The narrative jumps forward. Son is wandering around New York City, not liking what he sees. Everyone seems in pain, and he thinks that the black people there are living inauthentic lives. He does not feel connected to them.
He went to New York several days after the Christmas dinner, with some money Jadine gave him and Gideon’s passport. Jadine plans to join him as soon as she can get a flight and see what Ondine’s and Sydney’s situation was, whether they were leaving or staying.
Son doesn’t know what to do in New York, so he just waits in the Hilton hotel for Jadine to arrive. He has no idea of where they are going to live or how he is going to earn money to take care of her and the children he expects them to have. He feels that he has been looking for her all his life and believes they have a future together.
In contrast to Son, when Jadine arrives in New York she is happy. She likes the city and feels at home there. She and Son spend four months in New York during the winter, staying in the apartment of one of Jadine’s friends who is out of town. They are happy together.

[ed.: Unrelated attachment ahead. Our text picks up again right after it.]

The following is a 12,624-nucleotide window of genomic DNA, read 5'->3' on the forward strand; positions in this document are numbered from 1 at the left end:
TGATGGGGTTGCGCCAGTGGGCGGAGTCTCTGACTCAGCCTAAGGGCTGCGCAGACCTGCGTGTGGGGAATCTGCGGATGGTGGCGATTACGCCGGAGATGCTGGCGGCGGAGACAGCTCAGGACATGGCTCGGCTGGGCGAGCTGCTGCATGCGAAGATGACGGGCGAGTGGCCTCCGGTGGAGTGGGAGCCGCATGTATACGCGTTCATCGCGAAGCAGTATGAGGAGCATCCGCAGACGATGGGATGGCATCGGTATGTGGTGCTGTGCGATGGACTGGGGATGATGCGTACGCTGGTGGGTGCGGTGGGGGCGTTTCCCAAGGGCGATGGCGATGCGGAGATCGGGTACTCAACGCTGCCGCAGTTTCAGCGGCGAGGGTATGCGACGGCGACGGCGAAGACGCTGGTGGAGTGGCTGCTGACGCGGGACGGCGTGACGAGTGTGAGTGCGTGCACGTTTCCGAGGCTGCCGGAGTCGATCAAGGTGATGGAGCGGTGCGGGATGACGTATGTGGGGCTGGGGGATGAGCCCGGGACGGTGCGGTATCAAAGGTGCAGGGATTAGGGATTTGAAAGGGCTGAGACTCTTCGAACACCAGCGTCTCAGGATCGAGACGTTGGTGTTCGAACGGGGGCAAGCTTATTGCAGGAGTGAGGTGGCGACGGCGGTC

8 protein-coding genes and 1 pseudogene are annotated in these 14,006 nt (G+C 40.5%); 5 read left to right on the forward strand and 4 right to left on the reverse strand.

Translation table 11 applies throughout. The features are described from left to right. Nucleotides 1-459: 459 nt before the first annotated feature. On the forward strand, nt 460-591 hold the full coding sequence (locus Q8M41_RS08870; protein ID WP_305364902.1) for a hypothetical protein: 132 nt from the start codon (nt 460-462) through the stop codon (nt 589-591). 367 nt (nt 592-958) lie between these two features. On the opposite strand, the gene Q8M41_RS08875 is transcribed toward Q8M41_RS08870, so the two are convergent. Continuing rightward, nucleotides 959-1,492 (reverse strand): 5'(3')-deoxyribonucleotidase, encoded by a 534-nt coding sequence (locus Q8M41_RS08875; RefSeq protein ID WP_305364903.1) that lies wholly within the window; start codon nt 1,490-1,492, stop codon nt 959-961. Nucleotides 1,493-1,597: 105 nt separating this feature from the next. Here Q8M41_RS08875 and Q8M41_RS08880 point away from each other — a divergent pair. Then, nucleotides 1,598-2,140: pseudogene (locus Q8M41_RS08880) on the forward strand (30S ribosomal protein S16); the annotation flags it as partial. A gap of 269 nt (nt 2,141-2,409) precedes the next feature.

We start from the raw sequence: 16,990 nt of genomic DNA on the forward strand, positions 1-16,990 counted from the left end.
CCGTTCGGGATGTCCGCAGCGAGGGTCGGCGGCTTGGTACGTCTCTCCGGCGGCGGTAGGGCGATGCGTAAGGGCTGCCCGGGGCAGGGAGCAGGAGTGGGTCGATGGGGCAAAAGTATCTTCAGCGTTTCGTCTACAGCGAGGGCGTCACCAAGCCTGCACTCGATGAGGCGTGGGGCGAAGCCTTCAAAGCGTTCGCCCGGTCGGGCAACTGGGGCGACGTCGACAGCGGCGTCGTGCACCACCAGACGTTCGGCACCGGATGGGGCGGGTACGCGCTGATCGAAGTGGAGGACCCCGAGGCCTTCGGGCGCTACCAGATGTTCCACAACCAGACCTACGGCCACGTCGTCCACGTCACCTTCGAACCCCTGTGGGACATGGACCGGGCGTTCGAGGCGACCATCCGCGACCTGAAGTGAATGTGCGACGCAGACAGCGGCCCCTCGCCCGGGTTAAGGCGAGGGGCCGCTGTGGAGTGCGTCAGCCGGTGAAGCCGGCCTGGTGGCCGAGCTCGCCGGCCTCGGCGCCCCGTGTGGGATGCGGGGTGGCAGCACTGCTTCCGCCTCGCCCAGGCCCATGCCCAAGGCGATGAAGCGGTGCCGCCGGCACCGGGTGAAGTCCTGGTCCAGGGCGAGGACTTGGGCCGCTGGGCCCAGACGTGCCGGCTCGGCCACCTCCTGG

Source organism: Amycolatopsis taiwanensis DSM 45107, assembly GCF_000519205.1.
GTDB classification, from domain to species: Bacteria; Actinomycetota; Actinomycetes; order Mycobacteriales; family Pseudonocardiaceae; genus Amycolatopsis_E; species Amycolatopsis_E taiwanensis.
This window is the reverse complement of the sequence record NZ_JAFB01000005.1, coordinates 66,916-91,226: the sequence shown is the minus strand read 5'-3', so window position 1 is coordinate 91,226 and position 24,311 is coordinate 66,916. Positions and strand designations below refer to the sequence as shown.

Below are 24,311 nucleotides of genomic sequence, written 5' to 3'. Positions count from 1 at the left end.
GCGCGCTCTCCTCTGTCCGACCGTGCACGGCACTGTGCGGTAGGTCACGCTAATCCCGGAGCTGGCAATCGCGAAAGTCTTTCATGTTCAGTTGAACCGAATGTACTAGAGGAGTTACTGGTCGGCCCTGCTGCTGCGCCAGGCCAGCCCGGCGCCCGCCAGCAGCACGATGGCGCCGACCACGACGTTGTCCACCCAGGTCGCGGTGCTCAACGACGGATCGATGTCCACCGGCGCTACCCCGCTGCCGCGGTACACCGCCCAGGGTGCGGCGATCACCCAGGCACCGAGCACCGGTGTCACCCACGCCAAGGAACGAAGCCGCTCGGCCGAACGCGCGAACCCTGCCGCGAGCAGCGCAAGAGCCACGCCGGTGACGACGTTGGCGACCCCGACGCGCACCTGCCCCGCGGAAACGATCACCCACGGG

The news from the Isle des Chevaliers is that Sydney and Ondine appear not to have lost their jobs, although they remain unsure of their situations. Jadine did not tell them she was going to meet Son, and has promised them that she will send for them whenever they want her to, and the three of them can live together.
Son works at odd jobs in New York, but he insists that Jadine go with him to Eloe, Florida, the small town where he grew up.
Son is a complete misfit in New York, whereas Jadine thinks of the city as home. For four months, in the first flush of their love, they are happy together. Living in their own intimate, private world (“They could not concentrate on the given world”), their differences are glossed over. But the reader guesses that this romance, intense though it is, cannot survive for long. These people are from two different worlds, and sooner or later, the differences will surface. Morrison hints at complications soon to come by Son’s insistence, even during their idyllic period in New York, that they must visit his hometown in Florida. He has felt uncomfortable in her world; next it will be her turn to feel uncomfortable in his.